#HOPE for Every Day – February 17, 2017
Today’s message about HOPE is from Got Questions?
Answer: Titus 2:12–13 says that the grace of God teaches us “to live self-controlled, upright and godly lives in this present age, while we wait for the blessed HOPE—the appearing of the glory of our great God and Savior, Jesus Christ.” This passage identifies the “blessed HOPE” as the glorious appearing of Jesus Christ, our great God and Savior.
The word blessed can mean “happy” or “beneficial”; our HOPE is “blessed” in that Jesus’ return will be an amazing, joyful experience for the believer in Christ. We will be blessed beyond measure when we see Christ. The trials of this life will be over, and we will see that “our present sufferings are not worth comparing with the glory that will be revealed in us” (Romans 8:18). The word HOPE does not communicate uncertainty, as in “I HOPE that something might occur”; rather, it is the glad assurance that something will take place. Jesus is our HOPE, and no one can take that HOPE away. “HOPE does not put us to shame, because God’s love has been poured out into our hearts through the Holy Spirit, who has been given to us” (Romans 5:5).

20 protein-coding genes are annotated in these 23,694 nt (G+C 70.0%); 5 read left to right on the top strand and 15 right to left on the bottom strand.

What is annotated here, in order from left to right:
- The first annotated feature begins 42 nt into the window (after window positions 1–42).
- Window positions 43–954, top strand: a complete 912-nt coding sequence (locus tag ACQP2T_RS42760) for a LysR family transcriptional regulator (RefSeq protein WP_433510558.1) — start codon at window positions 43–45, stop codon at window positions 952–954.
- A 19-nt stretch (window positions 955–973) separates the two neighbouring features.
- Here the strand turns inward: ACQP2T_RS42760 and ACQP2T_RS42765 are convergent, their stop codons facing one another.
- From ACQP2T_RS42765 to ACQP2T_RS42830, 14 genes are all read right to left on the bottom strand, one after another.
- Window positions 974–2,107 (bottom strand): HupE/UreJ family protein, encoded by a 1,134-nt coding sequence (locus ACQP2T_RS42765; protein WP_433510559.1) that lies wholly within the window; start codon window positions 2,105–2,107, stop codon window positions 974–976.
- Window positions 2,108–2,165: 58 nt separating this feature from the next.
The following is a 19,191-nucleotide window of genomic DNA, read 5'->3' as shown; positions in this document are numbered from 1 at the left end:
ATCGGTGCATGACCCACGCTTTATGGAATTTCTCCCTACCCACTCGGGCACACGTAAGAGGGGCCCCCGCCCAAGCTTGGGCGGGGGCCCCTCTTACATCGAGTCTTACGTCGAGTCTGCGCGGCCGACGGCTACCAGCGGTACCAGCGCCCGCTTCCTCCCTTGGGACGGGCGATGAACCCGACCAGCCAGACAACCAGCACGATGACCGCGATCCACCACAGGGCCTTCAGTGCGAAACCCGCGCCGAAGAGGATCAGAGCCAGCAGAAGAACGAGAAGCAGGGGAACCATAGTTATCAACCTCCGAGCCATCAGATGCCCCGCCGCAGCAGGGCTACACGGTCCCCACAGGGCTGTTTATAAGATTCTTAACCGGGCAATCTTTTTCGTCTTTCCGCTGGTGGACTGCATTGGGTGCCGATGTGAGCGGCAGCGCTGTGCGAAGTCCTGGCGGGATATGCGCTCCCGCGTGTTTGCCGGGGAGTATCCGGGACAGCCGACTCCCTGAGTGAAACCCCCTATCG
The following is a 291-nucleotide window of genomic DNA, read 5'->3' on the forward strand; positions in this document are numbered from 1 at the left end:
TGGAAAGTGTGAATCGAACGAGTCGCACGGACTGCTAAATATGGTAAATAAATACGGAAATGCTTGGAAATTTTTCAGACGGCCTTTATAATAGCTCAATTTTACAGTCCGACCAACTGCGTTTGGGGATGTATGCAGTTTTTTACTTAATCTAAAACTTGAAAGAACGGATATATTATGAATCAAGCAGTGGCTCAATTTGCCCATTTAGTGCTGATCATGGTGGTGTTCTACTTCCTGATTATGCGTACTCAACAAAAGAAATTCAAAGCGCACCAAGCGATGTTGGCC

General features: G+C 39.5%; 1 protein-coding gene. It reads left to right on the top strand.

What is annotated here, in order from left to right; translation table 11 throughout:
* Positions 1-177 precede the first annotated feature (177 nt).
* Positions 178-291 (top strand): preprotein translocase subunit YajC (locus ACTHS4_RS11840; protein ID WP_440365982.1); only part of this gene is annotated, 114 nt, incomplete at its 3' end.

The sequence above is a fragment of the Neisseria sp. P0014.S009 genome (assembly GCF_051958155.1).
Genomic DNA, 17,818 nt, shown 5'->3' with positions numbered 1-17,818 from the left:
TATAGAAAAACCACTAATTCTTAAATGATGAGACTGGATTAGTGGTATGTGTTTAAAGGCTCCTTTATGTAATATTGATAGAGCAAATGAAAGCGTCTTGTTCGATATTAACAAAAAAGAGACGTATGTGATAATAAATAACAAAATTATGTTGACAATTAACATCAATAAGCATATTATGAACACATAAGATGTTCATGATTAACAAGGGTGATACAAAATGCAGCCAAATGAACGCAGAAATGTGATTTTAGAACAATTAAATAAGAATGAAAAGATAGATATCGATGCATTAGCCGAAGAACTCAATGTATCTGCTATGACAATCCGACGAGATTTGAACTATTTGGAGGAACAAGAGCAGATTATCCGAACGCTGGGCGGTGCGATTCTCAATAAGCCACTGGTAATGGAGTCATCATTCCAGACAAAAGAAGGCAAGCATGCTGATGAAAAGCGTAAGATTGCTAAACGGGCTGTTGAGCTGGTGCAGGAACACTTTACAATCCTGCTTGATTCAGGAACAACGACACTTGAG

The “blessed HOPE,” then, is the joyful assurance that God will extend His benefits to us and that Jesus Christ will return. We are waiting for this event now.
Read the rest here.
Emphasis on HOPE is mine.
Please visit TRC to read more of the great articles in this issue!
by Anna Popescu
Back in the 1970’s, a novel came out, followed by a movie with the same name. Its catchphrase became very popular: “Love means never having to say you’re sorry.” 1 Remember that? 1
As I was deciding what love message to write this article about, that phrase immediately came to mind. So I have two questions: